As protests look set to continue in Moscow and other cities against alleged electoral fraud at Russia's parliamentary polls, Prime Minister Vladimir Putin warned on Thursday that police would crack down on illegal demonstrations.
“As far as acts of street democracy go...if people act within the law, they should be given the right to express their opinion and we should not restrict anybody’s civil rights,” Putin said. "If anyone breaks the law, law enforcement bodies should demand they observe the law, using all legal methods."
The comments were Putin's first public reaction to an unprecedented wave of public protest over suspicions that Sunday's polls were rigged in favor of his United Russia party. There have been demonstrations throughout Russia for the past four days and some 1,000 people have already been detained.
Over 25,000 people have so far said on social network sites that they will attend a sanctioned protest planned for downtown Moscow's Revolution Square on Saturday. Opposition leader Vladimir Milov warned on Thursday in an interview with the Moscow-based Ekho Moskvy radio station there could be bloodshed at the rally and warned people to stay away.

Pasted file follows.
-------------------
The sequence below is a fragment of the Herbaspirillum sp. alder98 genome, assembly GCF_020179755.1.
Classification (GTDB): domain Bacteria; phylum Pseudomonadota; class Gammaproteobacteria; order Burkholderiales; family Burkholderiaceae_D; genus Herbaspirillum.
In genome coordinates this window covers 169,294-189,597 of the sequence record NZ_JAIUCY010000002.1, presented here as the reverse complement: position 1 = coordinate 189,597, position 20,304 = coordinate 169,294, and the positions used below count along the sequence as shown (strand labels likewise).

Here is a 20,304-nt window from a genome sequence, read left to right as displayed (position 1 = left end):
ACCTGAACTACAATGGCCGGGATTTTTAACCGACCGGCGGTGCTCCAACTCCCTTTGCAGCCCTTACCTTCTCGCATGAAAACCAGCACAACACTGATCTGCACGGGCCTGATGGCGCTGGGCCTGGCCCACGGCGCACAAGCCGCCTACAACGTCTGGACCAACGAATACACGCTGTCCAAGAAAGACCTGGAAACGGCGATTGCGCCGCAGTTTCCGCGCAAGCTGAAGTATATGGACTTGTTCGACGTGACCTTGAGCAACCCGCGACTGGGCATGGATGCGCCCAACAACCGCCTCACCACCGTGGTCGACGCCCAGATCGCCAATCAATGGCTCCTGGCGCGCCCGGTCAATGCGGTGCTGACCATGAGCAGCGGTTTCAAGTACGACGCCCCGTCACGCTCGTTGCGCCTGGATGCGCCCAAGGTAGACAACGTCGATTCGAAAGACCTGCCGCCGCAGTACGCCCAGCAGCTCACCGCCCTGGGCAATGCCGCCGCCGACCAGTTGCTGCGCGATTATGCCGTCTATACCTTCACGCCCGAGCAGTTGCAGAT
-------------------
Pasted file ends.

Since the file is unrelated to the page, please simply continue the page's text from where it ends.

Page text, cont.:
City authorities have cautioned the Solidarnost group that they would face charges if more than the 300 people sanctioned for the march turned up. The square was closed off for what officials say is sewage repair work on Wednesday.
"No one wants a development of the kind of situation that happened in Kyrgyzstan and Ukraine not so long ago," Putin said, referring to the so-called color revolutions in the former Soviet states in the 2000s.
"No one wants chaos," he added.
International observers and the United States also criticized the elections, which saw United Russia's worst ever nationwide performance. President Dmitry Medvedev has said that the allegations, including dozens of clips of suspected fraud uploaded to the Internet, will be investigated.
Putin accused the U.S. on Thursday of being behind the protests. He said that comments by Secretary of State Hillary Clinton "set the tone for some opposition activists" and also "gave them a signal."